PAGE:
Course Meeting Times

Lectures: 1 session / week, 2 hours / session

Course Description

This course will conduct a comparative study of the grand strategies of the great powers (Britain, France, Germany and Russia) competing for mastery of Europe from the late nineteenth to the mid-twentieth century. Grand strategy is the collection of political and military means and ends with which a state attempts to achieve security. We will examine strategic developments in the years preceding World Wars I and II, and how those developments played themselves out in these wars. The following questions will guide the inquiry: What is grand strategy and what are its critical aspects? What recurring factors have exerted the greatest influence on the strategies of the states selected for study? How may the quality of a grand strategy be judged? What consequences seem to follow from grand strategies of different types? A second theme of the course is methodological. We will pay close attention to how comparative historical case studies are conducted.

Course Requirements

Two papers based on the class reading will be required. These are to be critical essays. They shall be no longer than 7 pages; no creative line-spacing, margins, or character formats please. A comprehensive take-home final exam will account for 50% of the grade. In the early weeks of the term about half of classroom time is lecture and half is discussion. As the term progresses, an increasing percentage of class time will be devoted to discussion. Participation in classroom discussion is much appreciated; silence is noted.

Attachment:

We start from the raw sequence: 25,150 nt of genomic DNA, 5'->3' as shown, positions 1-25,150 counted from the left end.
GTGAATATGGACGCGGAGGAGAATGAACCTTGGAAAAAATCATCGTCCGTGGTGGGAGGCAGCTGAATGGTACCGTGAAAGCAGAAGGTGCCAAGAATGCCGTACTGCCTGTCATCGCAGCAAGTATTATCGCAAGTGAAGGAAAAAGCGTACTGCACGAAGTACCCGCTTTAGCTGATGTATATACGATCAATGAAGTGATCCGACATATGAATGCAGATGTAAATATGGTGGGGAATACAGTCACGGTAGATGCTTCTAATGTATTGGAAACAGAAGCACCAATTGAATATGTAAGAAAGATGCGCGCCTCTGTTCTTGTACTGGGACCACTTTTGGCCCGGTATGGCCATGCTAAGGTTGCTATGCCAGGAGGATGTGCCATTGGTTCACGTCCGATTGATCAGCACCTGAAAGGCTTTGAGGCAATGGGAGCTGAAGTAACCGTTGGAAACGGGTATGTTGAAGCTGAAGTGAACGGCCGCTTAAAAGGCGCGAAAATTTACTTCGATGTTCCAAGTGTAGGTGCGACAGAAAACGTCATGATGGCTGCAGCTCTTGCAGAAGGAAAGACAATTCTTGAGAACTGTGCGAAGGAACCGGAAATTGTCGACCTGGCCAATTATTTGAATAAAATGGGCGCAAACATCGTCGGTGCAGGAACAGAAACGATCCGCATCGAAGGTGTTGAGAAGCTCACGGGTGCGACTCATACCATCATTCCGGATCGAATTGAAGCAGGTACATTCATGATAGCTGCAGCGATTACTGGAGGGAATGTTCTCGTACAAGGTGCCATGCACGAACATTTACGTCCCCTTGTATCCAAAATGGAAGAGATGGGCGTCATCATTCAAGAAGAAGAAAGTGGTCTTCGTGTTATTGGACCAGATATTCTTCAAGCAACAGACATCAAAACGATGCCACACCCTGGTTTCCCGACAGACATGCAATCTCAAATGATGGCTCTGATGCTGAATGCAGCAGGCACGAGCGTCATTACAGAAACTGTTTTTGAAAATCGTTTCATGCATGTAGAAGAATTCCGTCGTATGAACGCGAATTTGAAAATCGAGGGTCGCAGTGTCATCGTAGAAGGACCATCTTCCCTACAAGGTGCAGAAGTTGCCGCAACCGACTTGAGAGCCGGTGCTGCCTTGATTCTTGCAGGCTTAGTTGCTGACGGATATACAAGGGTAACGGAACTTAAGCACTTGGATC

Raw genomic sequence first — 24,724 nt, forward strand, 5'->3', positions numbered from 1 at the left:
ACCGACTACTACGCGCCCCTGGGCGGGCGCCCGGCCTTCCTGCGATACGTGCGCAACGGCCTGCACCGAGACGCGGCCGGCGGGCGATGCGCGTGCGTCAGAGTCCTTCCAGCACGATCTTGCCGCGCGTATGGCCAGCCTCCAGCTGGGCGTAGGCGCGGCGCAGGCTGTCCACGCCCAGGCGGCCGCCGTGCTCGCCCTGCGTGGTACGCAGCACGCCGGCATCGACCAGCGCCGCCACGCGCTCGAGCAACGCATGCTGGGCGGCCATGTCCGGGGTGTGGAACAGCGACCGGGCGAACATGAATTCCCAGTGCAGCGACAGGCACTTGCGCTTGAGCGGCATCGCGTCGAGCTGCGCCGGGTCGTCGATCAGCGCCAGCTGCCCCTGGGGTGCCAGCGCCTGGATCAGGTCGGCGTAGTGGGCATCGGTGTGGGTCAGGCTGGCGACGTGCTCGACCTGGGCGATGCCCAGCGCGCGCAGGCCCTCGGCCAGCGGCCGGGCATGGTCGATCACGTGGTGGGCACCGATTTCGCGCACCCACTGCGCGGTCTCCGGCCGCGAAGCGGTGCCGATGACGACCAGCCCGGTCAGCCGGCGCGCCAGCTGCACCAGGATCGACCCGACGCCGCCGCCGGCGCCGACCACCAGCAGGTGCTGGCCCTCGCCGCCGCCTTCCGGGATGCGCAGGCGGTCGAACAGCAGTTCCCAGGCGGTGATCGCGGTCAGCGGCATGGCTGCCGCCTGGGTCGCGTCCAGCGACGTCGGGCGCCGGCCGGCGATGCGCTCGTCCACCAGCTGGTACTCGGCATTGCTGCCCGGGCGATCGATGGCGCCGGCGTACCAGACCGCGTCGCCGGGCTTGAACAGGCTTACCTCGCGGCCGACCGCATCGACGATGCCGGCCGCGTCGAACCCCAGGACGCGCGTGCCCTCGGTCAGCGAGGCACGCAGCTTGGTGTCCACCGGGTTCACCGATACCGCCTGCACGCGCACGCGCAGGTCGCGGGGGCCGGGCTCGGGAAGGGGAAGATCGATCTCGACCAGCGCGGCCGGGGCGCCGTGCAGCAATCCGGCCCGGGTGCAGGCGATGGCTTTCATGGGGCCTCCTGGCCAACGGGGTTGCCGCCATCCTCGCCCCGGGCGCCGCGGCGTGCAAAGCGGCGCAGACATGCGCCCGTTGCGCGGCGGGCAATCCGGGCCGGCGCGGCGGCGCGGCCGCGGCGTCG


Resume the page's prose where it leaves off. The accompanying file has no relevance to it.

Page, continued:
The papers are meant to be think pieces, but not day-dreaming pieces. The first paper covers the foundational conceptual material of the course. This paper could take one or more arguments apart and examine them for logical consistency, completeness, clarity, and evidence. It could compare and contrast two or more theoretical arguments according to several of the aforementioned criteria. It could apply one or more theories to a substantive problem already well known to the student (and thus requiring no further research), as a vehicle toward a critique of the theoretical arguments. The second paper covers the substantive material on World War I. Thus it should involve application of the theoretical and conceptual material from part I of the course, to some of the world war I case material. The most self organizing and straightforward approach would test one or more theories against some of this case material. Extra reading is permitted but not required for this paper. Students should review the topics of these papers with me. The best way to do so is to send me a brief one paragraph summary of the plan.